Dogs have been domesticated for more than 10 000 years. But it is only in the last 30 years of contemporary, convenience society that man’s best friend has taken on a new role – helping convert couch potatoes into active folk.
There has been a significant amount of curiosity from scientists on the relationship between dog ownership, physical activity and health. Studies have reported that dog owners have a 34% higher chance of meeting the 150 minutes exercise per week guideline set by the World Health Organisation, and that they are 69% more likely to do any physical activity than non-owners. In 2017, results of a 12-year study of nearly 3.5m people in Sweden found that owning a dog resulted in a 33% lower risk of death if living alone, and 10-15% if living in a multi-person household. Dog ownership was also associated with lower risk of cardiovascular diseases for people living in single-person households, and lower overall mortality across the general population.
But when it comes to children, dog walking doesn’t appear to show similar benefits for fitness and obesity. Our study has showed that children who live with, or walk with, dogs are no fitter or less likely to be obese than those who do not. We concluded that either the amount or the intensity of physical activity when dog walking was insufficient to promote fitness in children.
So why encourage children to walk the dog and also give them some exercise, then, if there is seemingly no immediate benefit? While changes in fitness may be difficult to achieve, the more important point is that taking on a new activity promotes the adoption of positive health behaviours. One of the key challenges to promoting physical activity for all ages is changing dominant inactive behaviours, such as time spent sitting, TV watching, and choosing motorised over active types of transport. Dog ownership brings with it certain responsibilities such as providing regular exercise. As with humans, dogs are creatures of habit, so recurrent dog walking instils a regular active behaviour in owners as well as their dogs.
Dog training does more than just change a dog’s behaviour, it can change human behaviour as well. Likewise, when the dog leash comes out, the dog “expects” to go for a walk. Consistent repetition of this behaviour ends with daily walks which results in healthy activity for both dog and owner. In addition to behaviour change there are other psychosocial factors that affect the frequency of dog walking too. A pet can strongly motivate feelings of wellness, and so promote a happy, fulfilled and balanced lifestyle.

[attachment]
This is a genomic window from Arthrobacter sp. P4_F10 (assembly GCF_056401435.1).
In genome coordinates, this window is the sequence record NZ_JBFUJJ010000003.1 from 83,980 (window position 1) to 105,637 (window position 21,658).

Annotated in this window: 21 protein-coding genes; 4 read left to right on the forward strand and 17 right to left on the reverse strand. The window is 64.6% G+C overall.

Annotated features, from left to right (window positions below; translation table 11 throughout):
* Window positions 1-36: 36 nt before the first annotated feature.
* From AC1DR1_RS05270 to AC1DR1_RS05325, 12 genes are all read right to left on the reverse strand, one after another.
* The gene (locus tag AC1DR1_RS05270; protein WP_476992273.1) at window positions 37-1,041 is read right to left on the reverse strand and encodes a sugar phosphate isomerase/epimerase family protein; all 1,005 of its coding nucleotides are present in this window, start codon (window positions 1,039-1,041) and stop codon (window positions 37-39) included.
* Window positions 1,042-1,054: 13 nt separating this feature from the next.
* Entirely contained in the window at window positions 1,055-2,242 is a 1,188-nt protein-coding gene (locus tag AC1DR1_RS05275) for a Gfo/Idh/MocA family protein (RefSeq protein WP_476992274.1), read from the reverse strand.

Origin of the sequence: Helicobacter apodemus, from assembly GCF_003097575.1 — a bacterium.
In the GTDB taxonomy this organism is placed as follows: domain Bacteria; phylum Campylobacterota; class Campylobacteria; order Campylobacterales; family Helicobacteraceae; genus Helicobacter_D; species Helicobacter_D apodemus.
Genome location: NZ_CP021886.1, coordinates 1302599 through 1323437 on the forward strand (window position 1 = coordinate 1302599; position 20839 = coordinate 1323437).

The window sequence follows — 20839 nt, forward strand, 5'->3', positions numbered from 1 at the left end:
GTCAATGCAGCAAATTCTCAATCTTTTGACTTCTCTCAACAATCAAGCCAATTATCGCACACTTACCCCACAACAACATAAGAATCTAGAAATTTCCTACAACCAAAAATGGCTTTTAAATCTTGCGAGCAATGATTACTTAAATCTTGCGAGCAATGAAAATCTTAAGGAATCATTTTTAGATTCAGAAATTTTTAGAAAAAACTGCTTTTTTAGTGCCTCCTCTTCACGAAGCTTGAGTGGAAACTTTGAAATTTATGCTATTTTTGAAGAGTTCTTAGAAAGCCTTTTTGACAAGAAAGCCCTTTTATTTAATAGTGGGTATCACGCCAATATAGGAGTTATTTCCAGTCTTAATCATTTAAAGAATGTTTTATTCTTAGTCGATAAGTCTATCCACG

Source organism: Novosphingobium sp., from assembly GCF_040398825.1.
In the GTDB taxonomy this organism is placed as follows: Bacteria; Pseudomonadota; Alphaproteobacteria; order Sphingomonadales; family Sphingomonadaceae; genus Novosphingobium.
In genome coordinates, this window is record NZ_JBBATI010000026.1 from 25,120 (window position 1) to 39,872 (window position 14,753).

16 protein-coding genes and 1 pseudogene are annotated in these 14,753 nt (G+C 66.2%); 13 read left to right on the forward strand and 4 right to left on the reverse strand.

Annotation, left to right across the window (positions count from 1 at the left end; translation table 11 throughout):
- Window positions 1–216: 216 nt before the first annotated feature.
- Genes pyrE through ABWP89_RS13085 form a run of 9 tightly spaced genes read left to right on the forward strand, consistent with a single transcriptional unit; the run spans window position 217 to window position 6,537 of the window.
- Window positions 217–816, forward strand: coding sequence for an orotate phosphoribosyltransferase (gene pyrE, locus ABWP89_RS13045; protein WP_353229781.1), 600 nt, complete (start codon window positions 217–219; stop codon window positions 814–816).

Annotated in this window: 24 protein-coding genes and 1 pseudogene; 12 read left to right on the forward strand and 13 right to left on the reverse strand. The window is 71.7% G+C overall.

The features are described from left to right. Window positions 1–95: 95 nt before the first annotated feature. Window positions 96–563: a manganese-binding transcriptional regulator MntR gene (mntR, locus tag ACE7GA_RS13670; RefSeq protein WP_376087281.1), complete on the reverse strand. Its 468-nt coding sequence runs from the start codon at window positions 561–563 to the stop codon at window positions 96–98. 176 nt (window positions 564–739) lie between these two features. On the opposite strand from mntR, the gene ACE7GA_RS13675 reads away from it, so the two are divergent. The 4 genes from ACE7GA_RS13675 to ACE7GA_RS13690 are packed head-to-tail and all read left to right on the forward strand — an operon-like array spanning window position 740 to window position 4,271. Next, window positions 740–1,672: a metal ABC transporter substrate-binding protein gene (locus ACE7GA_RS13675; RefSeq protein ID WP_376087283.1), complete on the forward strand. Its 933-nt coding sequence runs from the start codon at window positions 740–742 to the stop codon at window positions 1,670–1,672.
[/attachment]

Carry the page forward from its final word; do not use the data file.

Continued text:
But, even given these psychological benefits, a slow stroll with a dog is not necessarily enough to boost human health, which is why our research group decided to look at the intensity of walks as well as duration, and their effect on child fitness.
Leading the way
For our Children and Pets Exercising Together project, we combined data from the Liverpool Sportslinx study – which involved 80,000 young people over the age of 16 – with more than 50 measures of physical fitness and lifestyle that we collected from children aged between nine and 12-years-old. To investigate the relationship between dog ownership and these measures, we also sent out questionnaires.
We found that between 20% and 40% of adult and children’s respective time walking with a dog was moderate to vigorous physical activity. In terms of frequency, research has already shown that the median number of dog walks a week that people do are far fewer than expected – just four per week. In our study, we found that one in seven children walked several times a week with a dog, but total walking time per week was no different to children who did not walk dogs. However, walking intensity with a dog was higher than without.
Additional factors can come into play, however. The intensity of walking seems to be related to the breed of dog – more active dogs such as greyhounds, beagles, spaniels and collies help boost pace. And the relationship between dog and owner. Whether the dog is in a single-person household affects walking intensity too. Owners who live on their own with a dog are solely responsible for its exercise and so are more active themselves.